That February four years ago was when my family and I decorated that nursing home room, creating a strange hodge-podge of winter and Easter decor. Easter was early that year and we figured if we decorated for Easter too, perhaps she would live until Easter. She didn’t.

In addition to the holiday décor, we carried in lamps, a card table and chairs, pillows, rugs, plants, books, cds, a cd player, a bulletin board, family photos and other miscellaneous things we hoped my mother might enjoy. She didn’t really. She was too sick.

Whenever we could, we paraded our various family pets in, never more than one at a time of course, in feeble attempts to make things seem more normal. All our attempts at normalcy were merely that, feeble attempts.

By that February four years ago, the only thing my mother could stand to “eat” were orange popsicles and sometimes we buzzed for them in the middle of the night and I would hold one for her because she was too weak to hold it herself.

That February four years ago was when my sister and I witnessed a transformation of our mother on one of those over-night stays; a transformation I am not yet ready to speak of or write about. That night in February four years ago was a night of desperation.

My mother survived that February four years ago. We all did somehow. But time was slipping away.

To most people that February four years ago was just another February now tucked away on “time’s shelf,” but to me it will always be so much more.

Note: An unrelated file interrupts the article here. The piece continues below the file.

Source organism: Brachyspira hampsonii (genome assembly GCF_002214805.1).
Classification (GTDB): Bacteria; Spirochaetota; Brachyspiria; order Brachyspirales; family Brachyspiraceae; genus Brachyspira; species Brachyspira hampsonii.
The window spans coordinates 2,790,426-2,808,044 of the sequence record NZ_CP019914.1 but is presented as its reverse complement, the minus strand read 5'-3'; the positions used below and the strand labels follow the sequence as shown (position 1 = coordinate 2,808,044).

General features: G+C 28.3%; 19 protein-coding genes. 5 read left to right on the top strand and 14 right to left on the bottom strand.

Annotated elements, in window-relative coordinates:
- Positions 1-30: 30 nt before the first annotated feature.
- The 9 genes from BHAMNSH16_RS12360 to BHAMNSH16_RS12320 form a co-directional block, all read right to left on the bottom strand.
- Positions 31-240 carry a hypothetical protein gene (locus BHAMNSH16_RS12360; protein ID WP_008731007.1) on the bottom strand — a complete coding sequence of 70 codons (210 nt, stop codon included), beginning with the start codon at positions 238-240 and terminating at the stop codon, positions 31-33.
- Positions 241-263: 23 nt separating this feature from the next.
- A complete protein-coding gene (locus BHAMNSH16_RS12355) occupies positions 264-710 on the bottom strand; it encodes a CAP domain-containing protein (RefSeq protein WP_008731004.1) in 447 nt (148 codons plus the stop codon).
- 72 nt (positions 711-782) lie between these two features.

Do you have a loved one who’s died you’d like to share about?

Have you ever placed a loved one in a nursing home or in hospice care?

Do you have a “loaded” month, memory-wise?



43 thoughts to “That February Four Years Ago”

  1. I started writing about my brother and I couldn’t his loss is still so raw to me…..
    But as AnneMarie said we are here for you …

    (((((((((( hugggs ))))))))))

    Love Alli xx

    1. Alli, You will write about your brother when you are ready. I’m sorry for your loss. And yes, I know you are ‘out there’ too and that means a lot. Thank you.

  2. Dear Nancy,
    I recognize your pain and can see how much it’s still with you. Loss is something we never get used to. I’ve already survived the death of two husbands and my entire family, and I can see those surroundings as clearly as you’ve described that February.

    Writing about our life helps, so I agree with Jackie. We’re all drawn to one another for more reasons than breast cancer. We’re alike in so many ways. We’re tremendously supportive, and I think we can tell one another most anything.


    1. Brenda, I’m sorry for all your losses. Grief and loss are universal experiences and yet we hesitate to share much about them. That’s somewhat of a mystery to me. You know how I feel about the healing power of writing. Are you doing a lot of writing/journaling these days, Brenda? I hope you are. Thanks for your support. It means a lot.